Roasted Beet and Grapefruit Salad (Gluten Free, Paleo, Vegan)
Grapefruit is now coming into season here in Southern California—and shipping to grocery stores nationwide. With a bumper crop of fresh citrus everywhere (it’s common for people to have some type of citrus tree in their yard here), it’s important to find creative ways to use it up.
Here is a special way to enjoy the brightness of grapefruit this season.
A Brief History of Grapefruit
The grapefruit (Citrus paradisi) is a large citrus fruit related to the orange, lemon and pomelo. Grapefruits are categorized as white (blond), pink or ruby, which refers to the color of their flesh inside the yellow or green peel.
Grapefruits were commercially discovered in Barbados in the 18th century. Many botanists think the grapefruit was actually the result of a natural cross breeding which occurred between the orange and the pomelo, a citrus fruit that was brought from Indonesia to Barbados in the 17th century.
The resulting fruit was given the name “grapefruit” in 1814 in Jamaica, a name which reflects the way it’s arranged when it grows—hanging in clusters just like grapes.
Grapefruit trees were planted in Florida in the early 19th century, although they did not become a viable commercial crop until later that century. Florida is still a major producer of grapefruits, as is California, Arizona and Texas. Other countries that produce grapefruits commercially include Israel, South Africa and Brazil.
Grapefruit is an excellent source of vitamin C, a vitamin that helps to support the immune system. Vitamin C also prevents the free radical damage that triggers inflammatory conditions such as asthma, osteoarthritis, and rheumatoid arthritis. As free radicals can oxidize cholesterol and lead to plaques that may rupture causing heart attacks or stroke, vitamin C is beneficial to promoting cardiovascular health.
The adrenal glands are the body’s primary consumer of Vitamin C. If you have any kind of stress in your life, or if you are suffering adrenal fatigue or chronic fatigue syndrome, getting lots of Vitamin C is crucial to your health.
Grapefruit is also a good source of dietary fiber, vitamin A, potassium, folate, and vitamin B5. Grapefruit also contains many phytochemicals including tons of bioflavonoids and lycopene. The rich pink and red colors of grapefruit are due to lycopene, a nutrient that appears to have anti-tumor activity. Among the common dietary carotenoids, lycopene has the highest capacity to help fight free radicals, which can damage cells, leading to disease.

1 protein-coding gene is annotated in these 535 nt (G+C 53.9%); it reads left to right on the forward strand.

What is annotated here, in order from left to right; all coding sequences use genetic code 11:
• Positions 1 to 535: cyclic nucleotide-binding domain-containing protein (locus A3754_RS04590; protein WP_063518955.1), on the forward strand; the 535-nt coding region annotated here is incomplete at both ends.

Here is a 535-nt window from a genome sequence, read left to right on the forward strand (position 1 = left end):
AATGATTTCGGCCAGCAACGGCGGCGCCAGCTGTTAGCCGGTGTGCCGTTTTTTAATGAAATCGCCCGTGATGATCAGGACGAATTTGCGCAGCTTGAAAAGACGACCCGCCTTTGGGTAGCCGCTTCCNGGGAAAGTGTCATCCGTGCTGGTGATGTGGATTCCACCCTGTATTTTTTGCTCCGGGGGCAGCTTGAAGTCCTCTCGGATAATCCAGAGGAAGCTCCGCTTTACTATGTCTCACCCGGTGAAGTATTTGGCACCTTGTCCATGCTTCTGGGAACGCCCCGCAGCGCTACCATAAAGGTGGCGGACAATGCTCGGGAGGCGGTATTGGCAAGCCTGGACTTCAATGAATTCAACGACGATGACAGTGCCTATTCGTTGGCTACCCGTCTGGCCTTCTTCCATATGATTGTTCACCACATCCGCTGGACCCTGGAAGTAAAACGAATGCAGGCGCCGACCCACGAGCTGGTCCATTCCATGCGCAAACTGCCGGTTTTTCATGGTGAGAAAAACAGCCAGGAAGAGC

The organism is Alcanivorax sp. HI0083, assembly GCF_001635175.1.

Grapefruit juice has been shown to help prevent kidney stones and protect against various forms of cancer. Owing to the multitude of vitamin C’s health benefits, it is not surprising that research has shown that consumption of vegetables and fruits high in this nutrient is associated with a reduced risk of death from all causes, including heart disease, stroke and cancer.
Grapefruit can also help lower your bad cholesterol and triglycerides, but it is so powerful, there is one caveat:
Compounds in grapefruit are known to increase circulating levels of several prescription drugs, including calcium channel blockers and statins. For this reason, the risk of toxicity associated with statins and other prescription drugs may increase when grapefruit is consumed.
Talk to your doctor about whether you can eat grapefruit safely with your prescription medications.
Selecting and Storing Grapefruit
A good grapefruit doesn’t have to be perfect in color. Skin discoloration, scratches or scales may affect the appearance of a grapefruit, but they do not impact the taste or texture quality. Signs of decay include an overly soft spot at the stem end of the fruit and areas that appear water-soaked. These forms of decay usually translate into poor taste.
The fruits should be heavy for their size as this usually indicates that they feature thin skins and therefore a higher concentration of juicier flesh. Those that have overly rough or wrinkled skin usually tend to be thick skinned, and should be avoided.
Grapefruits should be firm, yet slightly springy when gentle pressure is applied. While chilled grapefruits do not have any fragrance, those kept at room temperature should have a subtly sweet aroma. Grapefruits can be purchased throughout the year, although the height of the season ranges from winter through early spring.
Here is a unique winter salad to help you enjoy this delicious and nutritious fruit.
- 6 small beets
- 1 medium red grapefruit cut into supremes
- 2 ounces alfalfa sprouts trimmed
- 1/4 cup sliced almonds lightly toasted (optional)
Preheat oven to 325 degrees F.
Roast beets for about 1 hour or until fork tender. (It can help to wrap them in foil)
Remove beets from oven, unwrap and let cool 5 minutes before peeling them. Slice the peeled beets into eighths.
Place the supreme-cut grapefruit segments in a bowl. Take the inner grapefruit remains and squeeze whatever juice you can out of it over the top of the grapefruit segments in the bowl.
Mix together all the dressing ingredients along with all the juice that you can strain from the bowl of grapefruit.
Assemble the salad by making a little heap of alfalfa in the middle of the plate. Scatter the cut beets around the plate. Pinch off pieces of the grapefruit segments and scatter them around the plate, too. Toss almonds over the salad, if using.
Drizzle generously with dressing, top with more freshly ground black pepper, and serve.
Calories: 287kcal | Carbohydrates: 21g | Protein: 5g | Fat: 22g | Saturated Fat: 3g | Sodium: 382mg | Potassium: 544mg | Fiber: 6g | Sugar: 13g | Vitamin A: 885IU | Vitamin C: 30.4mg | Calcium: 67mg | Iron: 2.1mg
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